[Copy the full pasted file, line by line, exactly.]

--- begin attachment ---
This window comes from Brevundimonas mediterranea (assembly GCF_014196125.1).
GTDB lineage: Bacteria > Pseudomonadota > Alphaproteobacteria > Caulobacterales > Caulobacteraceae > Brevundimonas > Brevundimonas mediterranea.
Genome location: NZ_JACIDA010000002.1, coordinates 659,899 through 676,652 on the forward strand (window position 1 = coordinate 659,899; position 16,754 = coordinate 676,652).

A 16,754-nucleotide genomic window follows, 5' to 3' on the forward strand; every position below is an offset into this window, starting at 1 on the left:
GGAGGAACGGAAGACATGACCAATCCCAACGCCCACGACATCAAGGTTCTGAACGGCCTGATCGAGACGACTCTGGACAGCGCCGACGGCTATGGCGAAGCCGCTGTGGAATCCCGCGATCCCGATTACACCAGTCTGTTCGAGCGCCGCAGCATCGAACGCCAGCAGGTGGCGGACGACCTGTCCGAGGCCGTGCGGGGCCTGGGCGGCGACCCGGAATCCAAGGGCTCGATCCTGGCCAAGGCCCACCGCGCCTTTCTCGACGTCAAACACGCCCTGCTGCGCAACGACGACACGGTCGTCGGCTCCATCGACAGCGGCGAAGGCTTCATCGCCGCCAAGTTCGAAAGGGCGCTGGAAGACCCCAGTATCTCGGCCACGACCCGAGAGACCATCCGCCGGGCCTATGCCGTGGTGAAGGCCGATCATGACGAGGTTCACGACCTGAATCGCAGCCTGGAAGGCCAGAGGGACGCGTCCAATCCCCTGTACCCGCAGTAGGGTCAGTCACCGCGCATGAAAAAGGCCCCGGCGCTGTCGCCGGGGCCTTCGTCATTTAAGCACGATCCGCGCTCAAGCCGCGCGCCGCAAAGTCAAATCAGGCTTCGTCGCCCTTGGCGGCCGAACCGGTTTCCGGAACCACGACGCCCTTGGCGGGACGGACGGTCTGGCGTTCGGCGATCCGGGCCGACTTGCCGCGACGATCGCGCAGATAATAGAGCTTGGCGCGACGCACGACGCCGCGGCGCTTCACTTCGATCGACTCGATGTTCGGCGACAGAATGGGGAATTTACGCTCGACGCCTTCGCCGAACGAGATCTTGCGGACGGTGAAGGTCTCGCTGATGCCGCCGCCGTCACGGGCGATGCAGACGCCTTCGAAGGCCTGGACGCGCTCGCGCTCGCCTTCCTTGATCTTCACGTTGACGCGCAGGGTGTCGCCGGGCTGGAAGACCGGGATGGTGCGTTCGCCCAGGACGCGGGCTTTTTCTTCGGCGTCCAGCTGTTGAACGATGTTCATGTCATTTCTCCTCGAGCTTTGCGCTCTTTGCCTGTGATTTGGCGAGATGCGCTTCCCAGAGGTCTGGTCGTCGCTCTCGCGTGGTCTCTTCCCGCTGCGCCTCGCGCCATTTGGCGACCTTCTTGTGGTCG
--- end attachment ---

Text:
This window comes from Brevundimonas mediterranea (assembly GCF_014196125.1).
GTDB lineage: Bacteria > Pseudomonadota > Alphaproteobacteria > Caulobacterales > Caulobacteraceae > Brevundimonas > Brevundimonas mediterranea.
Genome location: NZ_JACIDA010000002.1, coordinates 659,899 through 676,652 on the forward strand (window position 1 = coordinate 659,899; position 16,754 = coordinate 676,652).

A 16,754-nucleotide genomic window follows, 5' to 3' on the forward strand; every position below is an offset into this window, starting at 1 on the left:
GGAGGAACGGAAGACATGACCAATCCCAACGCCCACGACATCAAGGTTCTGAACGGCCTGATCGAGACGACTCTGGACAGCGCCGACGGCTATGGCGAAGCCGCTGTGGAATCCCGCGATCCCGATTACACCAGTCTGTTCGAGCGCCGCAGCATCGAACGCCAGCAGGTGGCGGACGACCTGTCCGAGGCCGTGCGGGGCCTGGGCGGCGACCCGGAATCCAAGGGCTCGATCCTGGCCAAGGCCCACCGCGCCTTTCTCGACGTCAAACACGCCCTGCTGCGCAACGACGACACGGTCGTCGGCTCCATCGACAGCGGCGAAGGCTTCATCGCCGCCAAGTTCGAAAGGGCGCTGGAAGACCCCAGTATCTCGGCCACGACCCGAGAGACCATCCGCCGGGCCTATGCCGTGGTGAAGGCCGATCATGACGAGGTTCACGACCTGAATCGCAGCCTGGAAGGCCAGAGGGACGCGTCCAATCCCCTGTACCCGCAGTAGGGTCAGTCACCGCGCATGAAAAAGGCCCCGGCGCTGTCGCCGGGGCCTTCGTCATTTAAGCACGATCCGCGCTCAAGCCGCGCGCCGCAAAGTCAAATCAGGCTTCGTCGCCCTTGGCGGCCGAACCGGTTTCCGGAACCACGACGCCCTTGGCGGGACGGACGGTCTGGCGTTCGGCGATCCGGGCCGACTTGCCGCGACGATCGCGCAGATAATAGAGCTTGGCGCGACGCACGACGCCGCGGCGCTTCACTTCGATCGACTCGATGTTCGGCGACAGAATGGGGAATTTACGCTCGACGCCTTCGCCGAACGAGATCTTGCGGACGGTGAAGGTCTCGCTGATGCCGCCGCCGTCACGGGCGATGCAGACGCCTTCGAAGGCCTGGACGCGCTCGCGCTCGCCTTCCTTGATCTTCACGTTGACGCGCAGGGTGTCGCCGGGCTGGAAGACCGGGATGGTGCGTTCGCCCAGGACGCGGGCTTTTTCTTCGGCGTCCAGCTGTTGAACGATGTTCATGTCATTTCTCCTCGAGCTTTGCGCTCTTTGCCTGTGATTTGGCGAGATGCGCTTCCCAGAGGTCTGGTCGTCGCTCTCGCGTGGTCTCTTCCCGCTGCGCCTCGCGCCATTTGGCGACCTTCTTGTGGTCG